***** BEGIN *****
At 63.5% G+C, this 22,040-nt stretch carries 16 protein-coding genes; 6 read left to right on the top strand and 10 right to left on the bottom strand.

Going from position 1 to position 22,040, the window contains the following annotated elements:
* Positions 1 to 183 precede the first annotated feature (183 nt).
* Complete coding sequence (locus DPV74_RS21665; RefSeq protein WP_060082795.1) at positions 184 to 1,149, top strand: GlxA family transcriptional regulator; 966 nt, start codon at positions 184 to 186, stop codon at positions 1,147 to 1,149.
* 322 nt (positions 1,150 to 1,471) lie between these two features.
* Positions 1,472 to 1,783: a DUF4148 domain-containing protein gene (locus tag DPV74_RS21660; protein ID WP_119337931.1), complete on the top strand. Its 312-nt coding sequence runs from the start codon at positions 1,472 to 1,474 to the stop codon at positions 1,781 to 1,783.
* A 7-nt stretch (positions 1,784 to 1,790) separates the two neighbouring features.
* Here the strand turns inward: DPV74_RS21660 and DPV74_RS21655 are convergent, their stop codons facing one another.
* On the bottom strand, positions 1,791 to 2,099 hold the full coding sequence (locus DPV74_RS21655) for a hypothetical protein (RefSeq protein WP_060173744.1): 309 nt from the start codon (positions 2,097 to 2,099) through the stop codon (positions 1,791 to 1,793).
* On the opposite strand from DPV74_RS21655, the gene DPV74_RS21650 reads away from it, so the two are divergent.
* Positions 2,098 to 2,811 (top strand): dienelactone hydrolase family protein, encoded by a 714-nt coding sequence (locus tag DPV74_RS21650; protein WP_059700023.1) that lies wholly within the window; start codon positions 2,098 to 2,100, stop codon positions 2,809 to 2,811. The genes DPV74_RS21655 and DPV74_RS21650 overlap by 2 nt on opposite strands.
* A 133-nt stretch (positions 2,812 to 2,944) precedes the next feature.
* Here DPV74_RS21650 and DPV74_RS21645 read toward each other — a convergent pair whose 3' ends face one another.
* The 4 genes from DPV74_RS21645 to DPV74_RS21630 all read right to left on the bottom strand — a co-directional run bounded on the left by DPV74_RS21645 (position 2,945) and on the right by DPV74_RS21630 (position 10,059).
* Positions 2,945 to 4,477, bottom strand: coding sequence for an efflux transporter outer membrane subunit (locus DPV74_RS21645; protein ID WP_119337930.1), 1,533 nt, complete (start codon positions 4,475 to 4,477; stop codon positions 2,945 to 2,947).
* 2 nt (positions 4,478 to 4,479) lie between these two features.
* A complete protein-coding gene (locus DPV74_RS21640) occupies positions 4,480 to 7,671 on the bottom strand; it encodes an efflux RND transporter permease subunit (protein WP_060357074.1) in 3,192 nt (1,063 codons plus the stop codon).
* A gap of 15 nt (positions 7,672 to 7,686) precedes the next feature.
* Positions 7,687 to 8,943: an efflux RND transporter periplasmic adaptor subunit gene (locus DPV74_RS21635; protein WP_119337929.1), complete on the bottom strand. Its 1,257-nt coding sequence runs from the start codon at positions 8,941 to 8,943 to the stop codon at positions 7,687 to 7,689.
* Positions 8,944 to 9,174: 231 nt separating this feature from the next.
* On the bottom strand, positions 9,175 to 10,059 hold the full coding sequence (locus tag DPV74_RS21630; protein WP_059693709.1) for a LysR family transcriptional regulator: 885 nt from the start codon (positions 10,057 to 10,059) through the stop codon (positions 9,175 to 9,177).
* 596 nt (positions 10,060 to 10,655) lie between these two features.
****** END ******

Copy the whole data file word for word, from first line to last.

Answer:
At 63.5% G+C, this 22,040-nt stretch carries 16 protein-coding genes; 6 read left to right on the top strand and 10 right to left on the bottom strand.

Going from position 1 to position 22,040, the window contains the following annotated elements:
* Positions 1 to 183 precede the first annotated feature (183 nt).
* Complete coding sequence (locus DPV74_RS21665; RefSeq protein WP_060082795.1) at positions 184 to 1,149, top strand: GlxA family transcriptional regulator; 966 nt, start codon at positions 184 to 186, stop codon at positions 1,147 to 1,149.
* 322 nt (positions 1,150 to 1,471) lie between these two features.
* Positions 1,472 to 1,783: a DUF4148 domain-containing protein gene (locus tag DPV74_RS21660; protein ID WP_119337931.1), complete on the top strand. Its 312-nt coding sequence runs from the start codon at positions 1,472 to 1,474 to the stop codon at positions 1,781 to 1,783.
* A 7-nt stretch (positions 1,784 to 1,790) separates the two neighbouring features.
* Here the strand turns inward: DPV74_RS21660 and DPV74_RS21655 are convergent, their stop codons facing one another.
* On the bottom strand, positions 1,791 to 2,099 hold the full coding sequence (locus DPV74_RS21655) for a hypothetical protein (RefSeq protein WP_060173744.1): 309 nt from the start codon (positions 2,097 to 2,099) through the stop codon (positions 1,791 to 1,793).
* On the opposite strand from DPV74_RS21655, the gene DPV74_RS21650 reads away from it, so the two are divergent.
* Positions 2,098 to 2,811 (top strand): dienelactone hydrolase family protein, encoded by a 714-nt coding sequence (locus tag DPV74_RS21650; protein WP_059700023.1) that lies wholly within the window; start codon positions 2,098 to 2,100, stop codon positions 2,809 to 2,811. The genes DPV74_RS21655 and DPV74_RS21650 overlap by 2 nt on opposite strands.
* A 133-nt stretch (positions 2,812 to 2,944) precedes the next feature.
* Here DPV74_RS21650 and DPV74_RS21645 read toward each other — a convergent pair whose 3' ends face one another.
* The 4 genes from DPV74_RS21645 to DPV74_RS21630 all read right to left on the bottom strand — a co-directional run bounded on the left by DPV74_RS21645 (position 2,945) and on the right by DPV74_RS21630 (position 10,059).
* Positions 2,945 to 4,477, bottom strand: coding sequence for an efflux transporter outer membrane subunit (locus DPV74_RS21645; protein ID WP_119337930.1), 1,533 nt, complete (start codon positions 4,475 to 4,477; stop codon positions 2,945 to 2,947).
* 2 nt (positions 4,478 to 4,479) lie between these two features.
* A complete protein-coding gene (locus DPV74_RS21640) occupies positions 4,480 to 7,671 on the bottom strand; it encodes an efflux RND transporter permease subunit (protein WP_060357074.1) in 3,192 nt (1,063 codons plus the stop codon).
* A gap of 15 nt (positions 7,672 to 7,686) precedes the next feature.
* Positions 7,687 to 8,943: an efflux RND transporter periplasmic adaptor subunit gene (locus DPV74_RS21635; protein WP_119337929.1), complete on the bottom strand. Its 1,257-nt coding sequence runs from the start codon at positions 8,941 to 8,943 to the stop codon at positions 7,687 to 7,689.
* Positions 8,944 to 9,174: 231 nt separating this feature from the next.
* On the bottom strand, positions 9,175 to 10,059 hold the full coding sequence (locus tag DPV74_RS21630; protein WP_059693709.1) for a LysR family transcriptional regulator: 885 nt from the start codon (positions 10,057 to 10,059) through the stop codon (positions 9,175 to 9,177).
* 596 nt (positions 10,060 to 10,655) lie between these two features.